First, you must isolate two object populations, as subsets of the CUSTOMER object. One is the population of all customers which are Gov’t agencies, let’s call them GOVT CUSTOMERS. The other is NON-GOVT CUSTOMERS. This can be done is two equivalent ways: (1) two subtypes of the supertype CUSTOMER, or as two objectified unary predicates on CUSTOMER. Now you have a predicate (relationship) verbalized as ‘CUSTOMER owns FACILITY,’ and another predicate: ‘NON-GOVT CUSTOMER may update FACILITY.’ Then you declare a subset role constraint, drawn as an arrow from BOTH the roles (NON-GOVT CUSTOMER and FACILITY) in the predicate (this is likened to a composite foreign key) to the same two roles in the ‘CUSTOMER owns FACILITY’ predicate. That effectively says that a NON-GOVT CUSTOMER may only update a FACILITY which they also own. The second rule is represented in a similar fashion. A subset role constraint is declared between the ‘GOVT CUSTOMER may update FACILITY’ predicate and the GOVT CUSTOMER owns FACILITY’ predicate. Only this time, the constraint is only on the GOVT CUSTOMER role (not composite with the FACILITY role). Effectively it says that a GOVT CUSTOMER may update any FACILITY as long as it is owned by some GOVT CUSTOMER.

Let’s get flexible!

Claire Nash chose to add extra flexibility to her design, accommodating different industries along with representing an ownership hierarchy within CUSTOMER.

She also chose to represent the rules through code and not on the model:

If the CUSTOMER is the FACILITY owner, allow the update.



and ULTIMATE_PARENT > 0, allow the update.

This solution also accounts for the fact that CUSTOMERs in 1 government agency cannot update FACILITY details for another government agency, say a British Government CUSTOMER updating a Canadian Government FACILITY (may not be an issue if your customers do not span that wide but leads me to).

Donna Bockian proposed a similar solution to Claire’s, allowing code to enforce the relationships on a more flexible model.

Jeff Lawyer suggested the following:

This may or may not be the best solution depending upon the unknown total business requirements, but I would err on the side of flexibility to handle potential exceptions to the information update “rule” stated.

On when to show the rules

Graeme Simsion:

I often participate in data modeling panels and get sent ad hoc questions like these. More than half of the questions I’m given can be answered by referring to two principles. One of them is:

One of the key decisions in information systems design is where to hold the rules: the basic options are (a) in the data structure; (b)in process / code (c) as data values and (d)external to the computerized part of the system.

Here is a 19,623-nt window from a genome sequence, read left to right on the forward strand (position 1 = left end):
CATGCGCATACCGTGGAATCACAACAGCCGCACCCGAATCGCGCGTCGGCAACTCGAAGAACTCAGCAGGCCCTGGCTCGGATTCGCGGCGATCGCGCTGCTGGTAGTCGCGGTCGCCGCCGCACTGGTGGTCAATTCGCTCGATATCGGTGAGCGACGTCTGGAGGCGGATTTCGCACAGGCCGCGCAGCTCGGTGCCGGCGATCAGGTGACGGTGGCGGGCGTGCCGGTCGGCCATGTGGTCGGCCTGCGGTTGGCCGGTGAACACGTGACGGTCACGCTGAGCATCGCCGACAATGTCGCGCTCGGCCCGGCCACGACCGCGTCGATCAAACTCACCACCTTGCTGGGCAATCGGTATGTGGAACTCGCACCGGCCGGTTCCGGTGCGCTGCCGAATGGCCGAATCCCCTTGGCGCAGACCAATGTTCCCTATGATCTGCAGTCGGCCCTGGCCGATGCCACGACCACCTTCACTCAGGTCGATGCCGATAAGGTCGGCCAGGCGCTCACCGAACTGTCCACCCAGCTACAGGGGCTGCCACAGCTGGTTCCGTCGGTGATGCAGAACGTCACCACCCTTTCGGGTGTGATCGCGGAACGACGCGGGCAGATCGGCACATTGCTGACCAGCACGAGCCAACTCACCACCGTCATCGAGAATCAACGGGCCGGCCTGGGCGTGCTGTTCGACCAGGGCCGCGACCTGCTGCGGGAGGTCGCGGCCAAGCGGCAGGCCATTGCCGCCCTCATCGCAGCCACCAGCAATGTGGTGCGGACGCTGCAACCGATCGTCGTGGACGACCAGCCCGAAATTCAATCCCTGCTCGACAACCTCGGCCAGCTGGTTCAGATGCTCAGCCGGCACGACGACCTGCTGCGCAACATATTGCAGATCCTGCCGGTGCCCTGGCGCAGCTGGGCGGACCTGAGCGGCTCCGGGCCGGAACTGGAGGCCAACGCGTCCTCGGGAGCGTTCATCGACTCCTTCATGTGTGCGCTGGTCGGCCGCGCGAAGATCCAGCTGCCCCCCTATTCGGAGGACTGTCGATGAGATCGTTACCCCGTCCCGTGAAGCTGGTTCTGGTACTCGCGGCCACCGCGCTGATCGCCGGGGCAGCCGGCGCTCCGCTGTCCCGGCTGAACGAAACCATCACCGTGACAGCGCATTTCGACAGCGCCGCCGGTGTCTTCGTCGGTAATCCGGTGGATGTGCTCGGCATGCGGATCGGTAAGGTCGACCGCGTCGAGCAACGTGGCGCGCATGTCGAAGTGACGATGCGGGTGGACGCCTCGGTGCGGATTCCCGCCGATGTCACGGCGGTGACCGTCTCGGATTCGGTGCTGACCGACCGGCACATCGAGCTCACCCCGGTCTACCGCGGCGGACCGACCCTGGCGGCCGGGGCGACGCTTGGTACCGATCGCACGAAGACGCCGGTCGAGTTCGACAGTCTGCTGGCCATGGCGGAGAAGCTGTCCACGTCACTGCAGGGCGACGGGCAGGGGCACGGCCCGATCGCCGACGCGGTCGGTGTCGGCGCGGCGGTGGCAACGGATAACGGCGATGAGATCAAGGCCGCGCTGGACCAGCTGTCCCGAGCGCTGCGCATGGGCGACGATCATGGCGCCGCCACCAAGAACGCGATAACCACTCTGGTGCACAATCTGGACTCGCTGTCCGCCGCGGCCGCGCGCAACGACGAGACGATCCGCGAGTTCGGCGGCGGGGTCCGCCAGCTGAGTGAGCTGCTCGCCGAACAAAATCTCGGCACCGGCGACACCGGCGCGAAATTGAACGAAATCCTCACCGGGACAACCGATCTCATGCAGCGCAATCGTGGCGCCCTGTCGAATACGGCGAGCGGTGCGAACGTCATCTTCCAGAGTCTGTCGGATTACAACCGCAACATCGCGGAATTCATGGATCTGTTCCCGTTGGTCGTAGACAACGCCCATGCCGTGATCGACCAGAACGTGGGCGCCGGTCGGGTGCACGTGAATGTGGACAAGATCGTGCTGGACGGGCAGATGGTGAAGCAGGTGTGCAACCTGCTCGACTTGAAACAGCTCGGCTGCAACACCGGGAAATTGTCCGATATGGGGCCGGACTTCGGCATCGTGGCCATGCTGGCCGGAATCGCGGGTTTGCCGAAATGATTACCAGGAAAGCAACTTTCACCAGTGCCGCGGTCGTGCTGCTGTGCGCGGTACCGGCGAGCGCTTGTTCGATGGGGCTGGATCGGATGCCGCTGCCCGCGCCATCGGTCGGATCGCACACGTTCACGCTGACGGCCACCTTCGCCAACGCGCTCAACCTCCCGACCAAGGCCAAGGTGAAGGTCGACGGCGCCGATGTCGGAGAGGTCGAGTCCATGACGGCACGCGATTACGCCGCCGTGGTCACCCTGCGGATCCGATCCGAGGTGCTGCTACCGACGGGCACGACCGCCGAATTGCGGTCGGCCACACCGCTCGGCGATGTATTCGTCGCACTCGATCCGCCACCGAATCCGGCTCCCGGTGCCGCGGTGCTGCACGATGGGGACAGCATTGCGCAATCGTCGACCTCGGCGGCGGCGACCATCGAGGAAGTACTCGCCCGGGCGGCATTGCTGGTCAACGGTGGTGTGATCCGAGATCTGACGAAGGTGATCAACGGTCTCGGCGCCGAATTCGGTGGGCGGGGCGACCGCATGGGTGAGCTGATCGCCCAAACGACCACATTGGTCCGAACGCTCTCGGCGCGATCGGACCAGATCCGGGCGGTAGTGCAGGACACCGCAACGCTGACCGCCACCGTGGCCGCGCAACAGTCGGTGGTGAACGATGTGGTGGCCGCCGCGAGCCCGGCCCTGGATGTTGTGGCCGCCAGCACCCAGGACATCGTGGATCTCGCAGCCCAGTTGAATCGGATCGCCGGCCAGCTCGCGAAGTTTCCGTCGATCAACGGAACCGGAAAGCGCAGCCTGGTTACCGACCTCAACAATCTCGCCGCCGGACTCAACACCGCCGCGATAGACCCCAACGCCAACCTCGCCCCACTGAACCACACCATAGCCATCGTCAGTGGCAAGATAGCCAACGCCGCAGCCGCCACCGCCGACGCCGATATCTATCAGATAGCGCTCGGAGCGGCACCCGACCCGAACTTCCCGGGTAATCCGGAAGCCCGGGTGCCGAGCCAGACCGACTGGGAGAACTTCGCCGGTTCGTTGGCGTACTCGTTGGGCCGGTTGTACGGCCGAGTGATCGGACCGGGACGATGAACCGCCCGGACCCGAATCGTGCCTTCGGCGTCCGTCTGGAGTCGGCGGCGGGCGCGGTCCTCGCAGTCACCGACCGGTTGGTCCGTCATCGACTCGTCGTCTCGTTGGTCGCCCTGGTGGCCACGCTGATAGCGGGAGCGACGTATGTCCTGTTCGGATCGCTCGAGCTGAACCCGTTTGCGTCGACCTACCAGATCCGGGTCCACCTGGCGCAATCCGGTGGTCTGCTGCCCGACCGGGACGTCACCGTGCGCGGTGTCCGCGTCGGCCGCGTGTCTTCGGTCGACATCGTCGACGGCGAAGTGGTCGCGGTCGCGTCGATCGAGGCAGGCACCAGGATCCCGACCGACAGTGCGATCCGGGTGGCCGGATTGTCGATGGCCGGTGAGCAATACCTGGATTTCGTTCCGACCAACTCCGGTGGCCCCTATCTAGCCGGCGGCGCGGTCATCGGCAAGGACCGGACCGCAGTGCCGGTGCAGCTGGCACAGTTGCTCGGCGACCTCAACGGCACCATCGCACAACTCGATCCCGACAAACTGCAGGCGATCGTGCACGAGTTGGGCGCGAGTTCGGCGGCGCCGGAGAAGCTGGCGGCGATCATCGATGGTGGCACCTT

In this case we could choose any one of the four – my guess is that the framing and context of the question (a data modeling problem!) will have led most readers to choose either (a) or (c) but it should be obvious that the other two options are also viable.

Many factors may bear upon the best choice: the stability of the rule is usually an important one. You should generally avoid building rules into data structure if they are liable to change during the life of the database. Another is the ease with which the rules can be implemented: some rules are difficult or impossible to implement in data structure for example. But the important thing is to recognize and evaluate the options rather than automatically use one method.

Don’t show the rules

Dave Hay:

This is an example of why you can’t put business rules in a data model. A data model can only describe structure–what is possible. With few exceptions, it cannot describe constraints.

As to your model, you should not have “Customer” as an entity class. The entity class is “organization”. One very reasonable sub-type of Organization would be “Government Agency”. You would then have the relationship, “Each Organization may be the owner of one or more Facilities.”

By implication, you could assume that the Government Agency would be responsible for the data captured about a facility, but that is meta-level information that doesn’t really go here.

You could add a “Facility Role” entity class, where each Facility Role must be played by one Organization and must be for one Facility. Each Facility Role is also an example of one Facility Role Type.

The documentation behind various Facility Role Types could describe your constraints, but that’s about as good as its going to get.

Barry A. McConnell:

Since all customers can update their own facilities, the ownership relationship already supports that rule. To support rights to another customer’s facilities you’ll either need a recursive relationship on customer to show a proxy editor (the preferred solution as it allows specificity and expansion of the rule later without restructuring) or you can just use the customer type attribute (which I’m assuming has been created or needs to be if not). The problem with this challenge is that a data model is a static view of data structure, but the question is one of functional procedure. The proper model for that is not an ERD.